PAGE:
Assessing options

Once you’ve decided on automation, how do you begin the journey? Start with research, which can include speaking to peers and reviewing the industry ratings of established regulatory change management content providers. It also is a good idea to include your procurement department in any decisionmaking so that no ugly surprises pop up regarding your institution’s requirements. 

Be realistic about what you want or need automation to do, then determine which features are most important to your institution. While creating your wish list for automation, strongly consider requiring flexible technology for the regulatory content data feed, as your institution may change governance, risk and compliance platforms at some point. 

Having flexible technology will permit you to choose whether to use a vendor’s software or your own. In either case, it offers the flexibility to move the process to another platform if the need arises. Also, think about the depth and breadth of the coverage you need, particularly if you are a global institution or might become one. Ensure that third-party providers can exhibit their commitment to growing their content by adding new regulatory bodies or accommodating regulatory scheme changes that your institution may face through new products, services or acquisitions.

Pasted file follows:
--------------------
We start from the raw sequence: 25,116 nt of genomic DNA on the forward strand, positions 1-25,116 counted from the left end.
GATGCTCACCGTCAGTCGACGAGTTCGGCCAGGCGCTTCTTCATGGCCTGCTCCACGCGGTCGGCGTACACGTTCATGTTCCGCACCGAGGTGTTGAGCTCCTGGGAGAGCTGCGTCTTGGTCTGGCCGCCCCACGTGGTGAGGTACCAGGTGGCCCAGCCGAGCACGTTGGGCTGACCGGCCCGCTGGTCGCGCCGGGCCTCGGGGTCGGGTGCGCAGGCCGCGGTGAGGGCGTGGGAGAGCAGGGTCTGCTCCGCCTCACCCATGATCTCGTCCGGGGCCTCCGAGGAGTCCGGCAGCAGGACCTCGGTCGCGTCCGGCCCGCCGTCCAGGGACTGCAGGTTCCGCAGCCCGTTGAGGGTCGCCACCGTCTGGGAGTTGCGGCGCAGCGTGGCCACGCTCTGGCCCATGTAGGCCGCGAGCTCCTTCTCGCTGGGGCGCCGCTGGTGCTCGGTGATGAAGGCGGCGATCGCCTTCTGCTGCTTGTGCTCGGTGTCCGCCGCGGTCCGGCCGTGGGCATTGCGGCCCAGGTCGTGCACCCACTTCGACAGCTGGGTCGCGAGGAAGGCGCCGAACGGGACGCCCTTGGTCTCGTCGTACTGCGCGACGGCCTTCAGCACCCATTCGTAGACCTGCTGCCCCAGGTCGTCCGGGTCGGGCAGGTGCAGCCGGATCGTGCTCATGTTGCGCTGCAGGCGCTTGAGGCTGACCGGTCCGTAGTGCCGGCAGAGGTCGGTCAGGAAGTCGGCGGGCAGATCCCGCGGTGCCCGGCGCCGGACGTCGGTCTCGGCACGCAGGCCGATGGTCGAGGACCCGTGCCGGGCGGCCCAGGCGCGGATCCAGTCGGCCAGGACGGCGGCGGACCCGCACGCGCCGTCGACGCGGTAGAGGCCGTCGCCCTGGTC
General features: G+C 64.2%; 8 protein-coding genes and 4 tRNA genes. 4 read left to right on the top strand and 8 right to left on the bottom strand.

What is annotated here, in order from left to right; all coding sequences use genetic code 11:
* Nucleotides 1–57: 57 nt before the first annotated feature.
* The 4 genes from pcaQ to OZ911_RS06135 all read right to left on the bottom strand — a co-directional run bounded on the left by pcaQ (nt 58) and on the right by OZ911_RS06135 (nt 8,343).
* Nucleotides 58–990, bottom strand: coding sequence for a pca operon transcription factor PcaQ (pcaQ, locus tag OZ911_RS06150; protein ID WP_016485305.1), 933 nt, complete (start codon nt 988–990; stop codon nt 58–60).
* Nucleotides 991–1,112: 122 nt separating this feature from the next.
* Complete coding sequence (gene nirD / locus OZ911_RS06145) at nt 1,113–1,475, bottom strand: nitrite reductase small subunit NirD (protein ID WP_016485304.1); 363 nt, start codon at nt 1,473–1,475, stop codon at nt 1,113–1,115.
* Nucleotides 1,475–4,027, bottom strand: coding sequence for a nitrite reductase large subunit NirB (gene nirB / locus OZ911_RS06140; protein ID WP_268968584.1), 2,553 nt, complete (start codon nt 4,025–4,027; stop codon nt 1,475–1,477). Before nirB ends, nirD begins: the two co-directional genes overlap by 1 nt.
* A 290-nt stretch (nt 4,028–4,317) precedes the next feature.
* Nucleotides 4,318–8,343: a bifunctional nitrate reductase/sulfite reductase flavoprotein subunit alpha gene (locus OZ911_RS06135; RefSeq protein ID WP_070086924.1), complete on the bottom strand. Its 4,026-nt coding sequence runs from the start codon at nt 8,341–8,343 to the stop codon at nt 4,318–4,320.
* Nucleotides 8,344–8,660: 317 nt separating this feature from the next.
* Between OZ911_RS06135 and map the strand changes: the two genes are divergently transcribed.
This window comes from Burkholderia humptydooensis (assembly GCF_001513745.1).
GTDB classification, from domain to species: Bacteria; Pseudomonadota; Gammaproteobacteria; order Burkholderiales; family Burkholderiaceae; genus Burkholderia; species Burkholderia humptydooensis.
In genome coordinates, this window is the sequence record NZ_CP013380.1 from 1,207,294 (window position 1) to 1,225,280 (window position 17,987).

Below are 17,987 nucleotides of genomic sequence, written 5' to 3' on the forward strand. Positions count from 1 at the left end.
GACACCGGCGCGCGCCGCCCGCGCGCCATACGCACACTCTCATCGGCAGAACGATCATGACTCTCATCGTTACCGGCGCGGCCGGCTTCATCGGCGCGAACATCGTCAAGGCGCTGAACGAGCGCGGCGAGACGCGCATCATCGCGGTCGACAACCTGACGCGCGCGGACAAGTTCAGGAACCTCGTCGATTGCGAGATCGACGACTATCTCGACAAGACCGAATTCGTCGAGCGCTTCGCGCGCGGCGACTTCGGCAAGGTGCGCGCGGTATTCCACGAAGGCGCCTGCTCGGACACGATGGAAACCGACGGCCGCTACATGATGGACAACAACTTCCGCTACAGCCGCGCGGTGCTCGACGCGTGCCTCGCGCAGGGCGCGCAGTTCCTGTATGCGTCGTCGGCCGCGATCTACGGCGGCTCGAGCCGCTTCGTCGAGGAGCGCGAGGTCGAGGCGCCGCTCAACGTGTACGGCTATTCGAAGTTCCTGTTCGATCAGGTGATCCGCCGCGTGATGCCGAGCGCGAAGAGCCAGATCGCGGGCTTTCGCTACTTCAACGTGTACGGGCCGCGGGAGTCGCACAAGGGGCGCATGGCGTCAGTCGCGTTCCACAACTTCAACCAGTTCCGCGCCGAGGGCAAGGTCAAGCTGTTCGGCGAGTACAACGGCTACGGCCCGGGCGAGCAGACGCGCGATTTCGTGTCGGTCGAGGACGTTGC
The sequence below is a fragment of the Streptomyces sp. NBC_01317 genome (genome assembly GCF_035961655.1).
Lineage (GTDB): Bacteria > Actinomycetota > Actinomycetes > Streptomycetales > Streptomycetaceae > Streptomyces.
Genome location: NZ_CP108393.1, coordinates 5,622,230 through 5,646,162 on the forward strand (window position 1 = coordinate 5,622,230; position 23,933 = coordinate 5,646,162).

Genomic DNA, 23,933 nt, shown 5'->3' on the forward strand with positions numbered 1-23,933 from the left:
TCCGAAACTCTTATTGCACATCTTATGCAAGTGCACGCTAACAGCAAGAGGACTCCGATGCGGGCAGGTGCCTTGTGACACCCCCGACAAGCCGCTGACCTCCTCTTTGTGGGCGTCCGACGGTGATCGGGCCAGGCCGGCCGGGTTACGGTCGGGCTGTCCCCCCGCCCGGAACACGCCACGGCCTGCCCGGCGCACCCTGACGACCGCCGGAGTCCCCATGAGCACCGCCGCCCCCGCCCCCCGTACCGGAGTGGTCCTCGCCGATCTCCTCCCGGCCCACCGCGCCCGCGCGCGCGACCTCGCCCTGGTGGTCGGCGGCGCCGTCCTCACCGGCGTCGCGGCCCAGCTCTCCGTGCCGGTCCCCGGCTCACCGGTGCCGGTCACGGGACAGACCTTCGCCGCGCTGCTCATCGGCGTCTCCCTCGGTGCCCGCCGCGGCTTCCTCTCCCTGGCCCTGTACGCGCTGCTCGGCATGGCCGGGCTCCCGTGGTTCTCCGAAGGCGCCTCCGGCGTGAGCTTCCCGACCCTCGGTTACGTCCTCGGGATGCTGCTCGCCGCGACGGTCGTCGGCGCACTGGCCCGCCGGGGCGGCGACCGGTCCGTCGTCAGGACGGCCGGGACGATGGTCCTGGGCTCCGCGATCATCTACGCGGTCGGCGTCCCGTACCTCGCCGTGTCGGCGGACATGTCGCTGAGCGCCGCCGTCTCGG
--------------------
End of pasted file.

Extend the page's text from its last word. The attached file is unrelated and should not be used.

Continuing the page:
Finally, don’t forget to look at how automated solutions apply artificial intelligence (AI) to the regulatory change management process. While the use of AI is almost a given, be sure to ask about what is done with these machine-derived results. There are far too many nuances in regulatory compliance changes to leave it entirely to the machines, so you may want to consider a solution that includes a human-expert validation step. 

Looking ahead, it doesn’t appear that the speed and complexity of regulatory changes will let up anytime soon.

Persuasive need

Looking ahead, it doesn’t appear that the speed and complexity of regulatory changes will let up anytime soon. For most institutions, manual monitoring of regulatory change is no longer an option. 

While there are numerous benefits to automating your program, the risk of being caught off guard by an important regulatory change — and potentially harming your clients — are the most persuasive arguments for automation. As you begin your search for an automation partner, remember that poor planning can derail your efforts. Make sure you’ve done your homework to determine what your institution needs before you approach a solutions provider. 

You may even want to implement a request-for-information or request-for-proposal process. This clearly states what you want and need, helping to weed out any providers that don’t measure up while ensuring more informed decisions. ●


  • Elaine Duffus

    Elaine Duffus is a senior specialized consultant with Wolters Kluwer Compliance Solutions. She brings more than 20 years of professional expertise, including positions as chief compliance officer in the insurance, securities and banking industries. Her work includes helping clients assess, understand and manage their regulatory content needs.